As a result of prolonged enemy occupation of the Philippines the law enforcement agencies of the Commonwealth Government were seriously disorganized. Bearing in mind the fact that the War Department was responsible originally for the organization of the Philippine Constabulary, which had such an excellent record prior to the war, I believe that the War Department should assist in every possible way by the assignment of officers and men and the transfer of necessary equipment in reorganizing the Constabulary on a non-military basis.

President Osmena has advised me that the War Department has already been of assistance in this task and that considerable progress has been made by the Commonwealth Government. Both he and I feel, however, that continued assistance until the reorganization is completed would be helpful.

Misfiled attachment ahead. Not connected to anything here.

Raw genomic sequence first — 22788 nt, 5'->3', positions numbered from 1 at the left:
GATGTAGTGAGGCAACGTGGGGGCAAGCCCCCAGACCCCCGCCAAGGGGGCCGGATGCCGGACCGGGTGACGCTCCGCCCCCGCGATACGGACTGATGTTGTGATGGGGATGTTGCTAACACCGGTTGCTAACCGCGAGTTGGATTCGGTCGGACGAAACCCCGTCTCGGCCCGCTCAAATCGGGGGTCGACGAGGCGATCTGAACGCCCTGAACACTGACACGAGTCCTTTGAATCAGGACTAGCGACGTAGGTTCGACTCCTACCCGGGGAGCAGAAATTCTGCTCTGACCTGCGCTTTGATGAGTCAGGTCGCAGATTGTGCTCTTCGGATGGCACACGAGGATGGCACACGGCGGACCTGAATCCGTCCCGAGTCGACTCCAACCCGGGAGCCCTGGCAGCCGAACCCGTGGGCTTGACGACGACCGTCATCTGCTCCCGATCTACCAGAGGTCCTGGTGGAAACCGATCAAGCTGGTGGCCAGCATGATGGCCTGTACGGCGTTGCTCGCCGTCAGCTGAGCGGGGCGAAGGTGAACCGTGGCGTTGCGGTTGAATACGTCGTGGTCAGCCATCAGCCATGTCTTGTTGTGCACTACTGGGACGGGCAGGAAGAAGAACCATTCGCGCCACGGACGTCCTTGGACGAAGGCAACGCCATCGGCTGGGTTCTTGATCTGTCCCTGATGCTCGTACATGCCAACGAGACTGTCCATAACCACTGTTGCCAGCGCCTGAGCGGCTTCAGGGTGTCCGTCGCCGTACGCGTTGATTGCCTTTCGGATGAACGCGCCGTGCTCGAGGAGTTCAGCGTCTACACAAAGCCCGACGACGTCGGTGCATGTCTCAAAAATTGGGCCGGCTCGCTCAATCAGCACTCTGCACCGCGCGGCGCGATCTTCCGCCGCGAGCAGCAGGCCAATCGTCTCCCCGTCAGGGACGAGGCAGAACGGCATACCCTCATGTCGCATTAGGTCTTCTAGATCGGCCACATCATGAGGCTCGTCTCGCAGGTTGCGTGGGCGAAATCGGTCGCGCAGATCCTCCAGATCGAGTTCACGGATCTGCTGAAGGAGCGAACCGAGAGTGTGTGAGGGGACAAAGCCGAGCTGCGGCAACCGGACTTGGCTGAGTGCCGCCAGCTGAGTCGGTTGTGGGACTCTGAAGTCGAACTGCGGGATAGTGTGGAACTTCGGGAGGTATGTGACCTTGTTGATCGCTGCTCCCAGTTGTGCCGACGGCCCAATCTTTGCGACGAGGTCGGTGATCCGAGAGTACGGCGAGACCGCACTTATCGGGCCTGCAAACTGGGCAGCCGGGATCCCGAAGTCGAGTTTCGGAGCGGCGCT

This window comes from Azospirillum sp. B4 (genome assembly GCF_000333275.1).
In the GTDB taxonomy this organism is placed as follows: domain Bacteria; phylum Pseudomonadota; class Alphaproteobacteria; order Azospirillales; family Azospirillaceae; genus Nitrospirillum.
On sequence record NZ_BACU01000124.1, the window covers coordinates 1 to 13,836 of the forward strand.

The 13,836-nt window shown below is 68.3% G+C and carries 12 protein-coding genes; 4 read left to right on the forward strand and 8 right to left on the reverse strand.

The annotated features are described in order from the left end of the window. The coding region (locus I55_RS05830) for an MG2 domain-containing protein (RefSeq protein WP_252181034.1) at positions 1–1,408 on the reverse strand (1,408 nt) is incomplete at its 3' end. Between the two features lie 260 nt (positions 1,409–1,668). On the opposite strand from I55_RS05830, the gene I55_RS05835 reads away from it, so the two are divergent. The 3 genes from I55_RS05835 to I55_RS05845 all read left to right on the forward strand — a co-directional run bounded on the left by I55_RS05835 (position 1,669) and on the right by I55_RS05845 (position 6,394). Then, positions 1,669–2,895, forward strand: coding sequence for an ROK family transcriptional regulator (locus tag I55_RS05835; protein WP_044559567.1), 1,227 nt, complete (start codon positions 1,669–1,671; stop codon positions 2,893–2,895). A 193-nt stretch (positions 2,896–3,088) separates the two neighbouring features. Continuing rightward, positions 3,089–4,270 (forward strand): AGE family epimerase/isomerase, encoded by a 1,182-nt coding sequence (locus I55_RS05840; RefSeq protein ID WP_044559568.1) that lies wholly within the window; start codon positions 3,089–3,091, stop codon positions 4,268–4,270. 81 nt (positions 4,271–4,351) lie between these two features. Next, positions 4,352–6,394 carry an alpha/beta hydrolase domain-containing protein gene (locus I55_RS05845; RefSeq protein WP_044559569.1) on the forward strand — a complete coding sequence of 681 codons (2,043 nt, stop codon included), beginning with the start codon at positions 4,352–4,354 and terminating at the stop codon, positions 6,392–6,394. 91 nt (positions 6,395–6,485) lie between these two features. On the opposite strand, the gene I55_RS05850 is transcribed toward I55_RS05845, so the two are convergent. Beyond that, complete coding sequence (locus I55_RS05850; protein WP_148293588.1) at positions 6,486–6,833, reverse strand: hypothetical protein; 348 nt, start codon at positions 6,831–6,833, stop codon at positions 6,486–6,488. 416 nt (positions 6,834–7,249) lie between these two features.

I ask that this continued assistance be extended to the Commonwealth Government so that law and order may be fully restored in the shortest possible time, and that you submit a report to me as soon as a program has been formulated.
Sincerely yours,
HARRY S. TRUMAN


[Honorable Robert P. Patterson, Secretary of War]

Memorandum for the Secretary of the Treasury, the Secretary of War:

It is my understanding that due to a shortage of legal currency in certain areas in the Philippine Islands early in the war and continually thereafter until the reoccupation of the islands by our forces, a considerable quantity of emergency currency was issued, some by properly authorized officers of the United States Government and some by representatives of the Philippine government. It would appear that to the extent that this currency was used either directly or indirectly for the prosecution of the war, its redemption is a responsibility of the United States Government.

I request that the War and Treasury Departments make a careful analysis of this situation and submit recommendations as to the necessary steps which should be taken to discharge the obligations that are properly responsibilities of the United States Government. Any arrangement proposed for the redemption of this currency should include provisions designed so far as possible to avoid any windfall to speculators.
HARRY S. TRUMAN

To the Secretary of the Treasury:
My dear Mr. Secretary: